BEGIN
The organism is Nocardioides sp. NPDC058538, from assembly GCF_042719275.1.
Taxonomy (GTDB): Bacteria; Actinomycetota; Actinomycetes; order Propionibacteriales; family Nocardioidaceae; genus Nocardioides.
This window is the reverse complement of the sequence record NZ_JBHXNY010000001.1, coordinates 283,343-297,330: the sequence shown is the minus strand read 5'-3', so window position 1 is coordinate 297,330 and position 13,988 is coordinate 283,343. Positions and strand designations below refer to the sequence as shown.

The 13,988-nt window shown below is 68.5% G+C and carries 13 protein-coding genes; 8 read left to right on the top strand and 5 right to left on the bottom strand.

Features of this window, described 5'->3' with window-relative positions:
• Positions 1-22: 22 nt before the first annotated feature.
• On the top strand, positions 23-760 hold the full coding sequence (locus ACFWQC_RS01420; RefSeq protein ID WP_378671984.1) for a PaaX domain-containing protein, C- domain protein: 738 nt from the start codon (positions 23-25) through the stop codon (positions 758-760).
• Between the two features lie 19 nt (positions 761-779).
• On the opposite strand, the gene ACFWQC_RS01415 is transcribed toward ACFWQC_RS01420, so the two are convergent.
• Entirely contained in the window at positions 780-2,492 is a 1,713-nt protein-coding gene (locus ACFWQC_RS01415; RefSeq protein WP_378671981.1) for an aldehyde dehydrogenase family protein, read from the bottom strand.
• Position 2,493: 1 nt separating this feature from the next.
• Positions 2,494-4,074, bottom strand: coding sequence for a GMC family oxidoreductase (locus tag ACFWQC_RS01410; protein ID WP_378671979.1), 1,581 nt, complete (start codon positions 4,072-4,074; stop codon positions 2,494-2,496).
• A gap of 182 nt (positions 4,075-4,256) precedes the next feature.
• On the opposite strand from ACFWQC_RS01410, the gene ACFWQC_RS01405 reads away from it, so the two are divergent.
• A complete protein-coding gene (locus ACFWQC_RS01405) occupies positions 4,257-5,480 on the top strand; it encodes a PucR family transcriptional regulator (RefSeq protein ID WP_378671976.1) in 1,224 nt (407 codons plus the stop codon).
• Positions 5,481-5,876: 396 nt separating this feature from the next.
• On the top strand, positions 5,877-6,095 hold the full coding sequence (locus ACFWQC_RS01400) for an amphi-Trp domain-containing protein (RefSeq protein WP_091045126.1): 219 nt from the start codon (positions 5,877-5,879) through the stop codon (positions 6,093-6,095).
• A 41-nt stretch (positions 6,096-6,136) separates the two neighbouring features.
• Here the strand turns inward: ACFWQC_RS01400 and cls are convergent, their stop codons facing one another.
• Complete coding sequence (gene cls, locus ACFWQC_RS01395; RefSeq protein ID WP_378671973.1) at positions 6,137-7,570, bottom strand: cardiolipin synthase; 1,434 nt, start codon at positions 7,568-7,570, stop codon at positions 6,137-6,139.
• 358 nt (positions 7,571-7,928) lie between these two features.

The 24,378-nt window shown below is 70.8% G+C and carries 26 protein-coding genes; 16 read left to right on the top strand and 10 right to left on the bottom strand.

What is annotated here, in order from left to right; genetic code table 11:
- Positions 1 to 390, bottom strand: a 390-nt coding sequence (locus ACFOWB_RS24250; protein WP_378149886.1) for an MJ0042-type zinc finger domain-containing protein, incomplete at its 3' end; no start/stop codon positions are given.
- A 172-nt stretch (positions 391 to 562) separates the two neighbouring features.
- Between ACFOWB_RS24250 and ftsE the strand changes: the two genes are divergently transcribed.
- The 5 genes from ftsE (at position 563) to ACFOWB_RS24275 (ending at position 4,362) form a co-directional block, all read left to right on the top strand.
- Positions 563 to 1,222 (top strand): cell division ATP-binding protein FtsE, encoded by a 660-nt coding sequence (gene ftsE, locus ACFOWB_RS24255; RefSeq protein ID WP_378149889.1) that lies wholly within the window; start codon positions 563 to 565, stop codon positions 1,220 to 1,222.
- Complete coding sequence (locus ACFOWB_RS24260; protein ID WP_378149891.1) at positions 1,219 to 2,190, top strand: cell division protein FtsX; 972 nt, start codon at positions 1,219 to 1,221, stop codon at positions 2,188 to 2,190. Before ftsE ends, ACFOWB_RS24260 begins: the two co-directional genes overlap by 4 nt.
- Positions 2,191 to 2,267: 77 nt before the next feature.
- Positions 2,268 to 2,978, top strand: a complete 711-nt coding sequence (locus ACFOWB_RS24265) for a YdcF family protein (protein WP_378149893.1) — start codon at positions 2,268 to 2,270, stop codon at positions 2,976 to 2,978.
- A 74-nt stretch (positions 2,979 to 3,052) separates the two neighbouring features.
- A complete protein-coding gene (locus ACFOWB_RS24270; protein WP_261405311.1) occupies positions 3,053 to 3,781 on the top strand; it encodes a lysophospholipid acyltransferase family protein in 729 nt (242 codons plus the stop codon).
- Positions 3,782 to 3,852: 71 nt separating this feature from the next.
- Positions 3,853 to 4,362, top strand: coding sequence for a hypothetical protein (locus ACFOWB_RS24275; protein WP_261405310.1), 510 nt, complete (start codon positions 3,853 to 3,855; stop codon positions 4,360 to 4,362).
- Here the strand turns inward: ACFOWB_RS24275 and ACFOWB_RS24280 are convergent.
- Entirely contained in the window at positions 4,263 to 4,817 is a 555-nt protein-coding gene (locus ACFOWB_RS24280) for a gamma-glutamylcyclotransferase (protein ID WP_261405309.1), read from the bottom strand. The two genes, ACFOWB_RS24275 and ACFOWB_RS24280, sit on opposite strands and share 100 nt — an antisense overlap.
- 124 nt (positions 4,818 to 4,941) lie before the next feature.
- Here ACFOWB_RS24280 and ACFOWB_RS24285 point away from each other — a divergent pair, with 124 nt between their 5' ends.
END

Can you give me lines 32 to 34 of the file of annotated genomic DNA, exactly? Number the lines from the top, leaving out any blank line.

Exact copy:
- A 74-nt stretch (positions 2,979 to 3,052) separates the two neighbouring features.
- A complete protein-coding gene (locus ACFOWB_RS24270; protein WP_261405311.1) occupies positions 3,053 to 3,781 on the top strand; it encodes a lysophospholipid acyltransferase family protein in 729 nt (242 codons plus the stop codon).
- Positions 3,782 to 3,852: 71 nt separating this feature from the next.